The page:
by: Begley Law Group

by Thomas D. Begley, Jr., CELA


This is the final part of a five-part series dealing with planning for individuals with special needs.  Part 1 discussed the reasons to plan.  Part 2 discussed the use of Self-Settled Special Needs Trusts (SSSNTs).  Part 3 discussed Third Party Special Needs Trusts (TPSNT).  Part 4 discussed Pooled Trusts.  This article will focus on ABLE accounts.

The Congress enacted and the President signed legislation known as the Achieving a Better Life Experience (ABLE) Act of 2014. The Act is modeled on 529 Plans, and will provide tax-favored accounts for individuals with disabilities to pay for qualified expenses.  New Jersey has adopted enabling legislation, but has not yet established an ABLE program. However, New Jersey residents can fund programs administered by other states.  The most popular ABLE account is that administered by the State of Ohio.

The account can be opened by the disabled person or by a parent, agent under power of attorney, or guardian.  The disabled person can be the account manager and decide on what distributions are to be made and for what purposes.

Highlights of the Act

  • State Established or Contracted.Each state is authorized to establish and operate an ABLE program. This must be done by each state before these accounts can be opened in that state. States may contract with other states to operate these programs. If a state does not have an ABLE program, residents may join an ABLE program operated by another state.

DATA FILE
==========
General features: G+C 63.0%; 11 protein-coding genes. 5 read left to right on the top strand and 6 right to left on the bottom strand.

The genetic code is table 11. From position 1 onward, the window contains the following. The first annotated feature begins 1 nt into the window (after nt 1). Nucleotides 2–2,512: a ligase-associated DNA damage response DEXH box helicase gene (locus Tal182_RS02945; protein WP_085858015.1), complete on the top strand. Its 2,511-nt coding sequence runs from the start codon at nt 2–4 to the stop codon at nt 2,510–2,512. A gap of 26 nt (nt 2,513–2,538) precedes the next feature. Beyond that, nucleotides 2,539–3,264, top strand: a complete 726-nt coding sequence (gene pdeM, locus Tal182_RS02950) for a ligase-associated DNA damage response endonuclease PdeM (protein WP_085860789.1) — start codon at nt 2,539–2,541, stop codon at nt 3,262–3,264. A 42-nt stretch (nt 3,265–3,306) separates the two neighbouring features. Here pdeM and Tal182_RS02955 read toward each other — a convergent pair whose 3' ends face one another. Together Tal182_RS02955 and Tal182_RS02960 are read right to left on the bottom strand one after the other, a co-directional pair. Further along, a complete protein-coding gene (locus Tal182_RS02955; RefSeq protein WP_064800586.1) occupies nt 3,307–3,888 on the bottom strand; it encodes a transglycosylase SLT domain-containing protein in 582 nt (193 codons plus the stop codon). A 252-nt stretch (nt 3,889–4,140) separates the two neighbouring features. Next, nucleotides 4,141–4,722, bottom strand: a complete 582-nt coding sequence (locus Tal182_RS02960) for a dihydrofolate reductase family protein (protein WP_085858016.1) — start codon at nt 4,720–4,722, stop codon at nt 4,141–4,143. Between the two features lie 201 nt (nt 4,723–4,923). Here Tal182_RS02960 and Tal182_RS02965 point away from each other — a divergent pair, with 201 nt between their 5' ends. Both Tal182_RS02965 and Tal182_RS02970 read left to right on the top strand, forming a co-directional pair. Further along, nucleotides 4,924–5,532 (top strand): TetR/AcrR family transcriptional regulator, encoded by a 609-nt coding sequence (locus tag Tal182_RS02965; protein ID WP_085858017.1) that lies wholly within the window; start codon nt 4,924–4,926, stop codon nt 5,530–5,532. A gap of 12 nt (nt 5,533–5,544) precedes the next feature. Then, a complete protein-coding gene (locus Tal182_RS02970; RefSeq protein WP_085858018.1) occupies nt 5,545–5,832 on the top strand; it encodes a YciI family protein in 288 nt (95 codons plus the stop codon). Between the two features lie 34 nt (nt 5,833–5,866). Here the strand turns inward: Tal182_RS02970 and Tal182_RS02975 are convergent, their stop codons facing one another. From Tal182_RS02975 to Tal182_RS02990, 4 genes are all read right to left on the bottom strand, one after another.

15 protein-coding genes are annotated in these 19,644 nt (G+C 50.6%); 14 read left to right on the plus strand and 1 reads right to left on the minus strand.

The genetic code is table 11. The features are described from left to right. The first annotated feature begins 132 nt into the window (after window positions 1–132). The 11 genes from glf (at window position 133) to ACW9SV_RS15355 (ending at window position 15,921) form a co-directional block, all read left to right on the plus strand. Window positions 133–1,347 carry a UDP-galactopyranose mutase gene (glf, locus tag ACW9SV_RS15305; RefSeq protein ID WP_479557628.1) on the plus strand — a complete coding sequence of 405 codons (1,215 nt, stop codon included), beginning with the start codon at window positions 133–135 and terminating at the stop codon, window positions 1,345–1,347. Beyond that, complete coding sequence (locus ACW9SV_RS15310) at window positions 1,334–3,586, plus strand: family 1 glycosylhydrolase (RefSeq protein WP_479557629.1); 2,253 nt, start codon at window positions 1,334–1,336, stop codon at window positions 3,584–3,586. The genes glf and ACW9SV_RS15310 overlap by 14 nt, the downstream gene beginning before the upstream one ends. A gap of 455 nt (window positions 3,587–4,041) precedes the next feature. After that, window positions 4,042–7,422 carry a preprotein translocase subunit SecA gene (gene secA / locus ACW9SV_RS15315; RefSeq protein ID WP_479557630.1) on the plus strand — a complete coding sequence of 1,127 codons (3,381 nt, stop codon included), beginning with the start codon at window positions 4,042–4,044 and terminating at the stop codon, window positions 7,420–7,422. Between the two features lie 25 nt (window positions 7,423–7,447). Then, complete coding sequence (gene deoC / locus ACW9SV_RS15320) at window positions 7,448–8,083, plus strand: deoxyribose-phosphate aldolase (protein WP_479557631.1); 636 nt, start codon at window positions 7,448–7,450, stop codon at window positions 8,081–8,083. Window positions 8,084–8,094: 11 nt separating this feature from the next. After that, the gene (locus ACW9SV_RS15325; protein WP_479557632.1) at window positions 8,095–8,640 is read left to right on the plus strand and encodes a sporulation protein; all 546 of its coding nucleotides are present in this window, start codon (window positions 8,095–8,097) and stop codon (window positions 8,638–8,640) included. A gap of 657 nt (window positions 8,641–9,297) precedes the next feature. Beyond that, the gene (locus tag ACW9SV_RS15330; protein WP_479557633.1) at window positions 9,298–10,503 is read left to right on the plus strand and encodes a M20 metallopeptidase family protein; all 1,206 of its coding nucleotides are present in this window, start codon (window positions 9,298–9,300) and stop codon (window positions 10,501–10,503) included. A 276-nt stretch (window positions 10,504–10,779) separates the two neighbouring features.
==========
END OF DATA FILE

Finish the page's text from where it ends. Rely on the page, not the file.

• Contributions into an account must be in cash and may be made by any person, but are not tax deductible.
  • Contribution Limit.Total annual contributions by all individuals to any one ABLE account are limited to the gift tax annual exclusion amount (AEA), which is $15,000 for 2018. The annual exclusion amount is indexed to inflation. Unlike the gift tax, this cap applies to the contributions made by all individuals, not just any single individual contributor.
  • Non-Taxable Income.Income earned by the accounts would not be taxable, if properly distributed. These accounts would be similar to 529 Plans in that the income earned by the 529 Plan is non-taxable, if it is used for certain purposes.
  • Qualified Expenses.Qualified expenses are expenses related to the individual’s disability, such as health, education, housing, transportation, training, assistive technology, personal support, related services, and expenses. Regulations will address this further.
  • 10% Penalty.Distributions for non-qualified expenses are subject to income tax on the portion of such distributions attributable to earnings from the account, plus a 10 percent penalty on such portion.
  • Medicaid Payback.Upon the death of the individual, amounts remaining in the account must be paid back to Medicaid. This is known as a Medicaid payback. The payback is only for medical assistance received since the inception of the ABLE account.
  • Residual Beneficiary.After the Medicaid payback, the remaining funds would be payable to the deceased’s estate or to a designated beneficiary and would be subject to income tax on investment earnings, but not to the penalty.
  • One Account.Individuals would be limited to one ABLE account, although an unlimited number of people could make contributions to that ABLE account.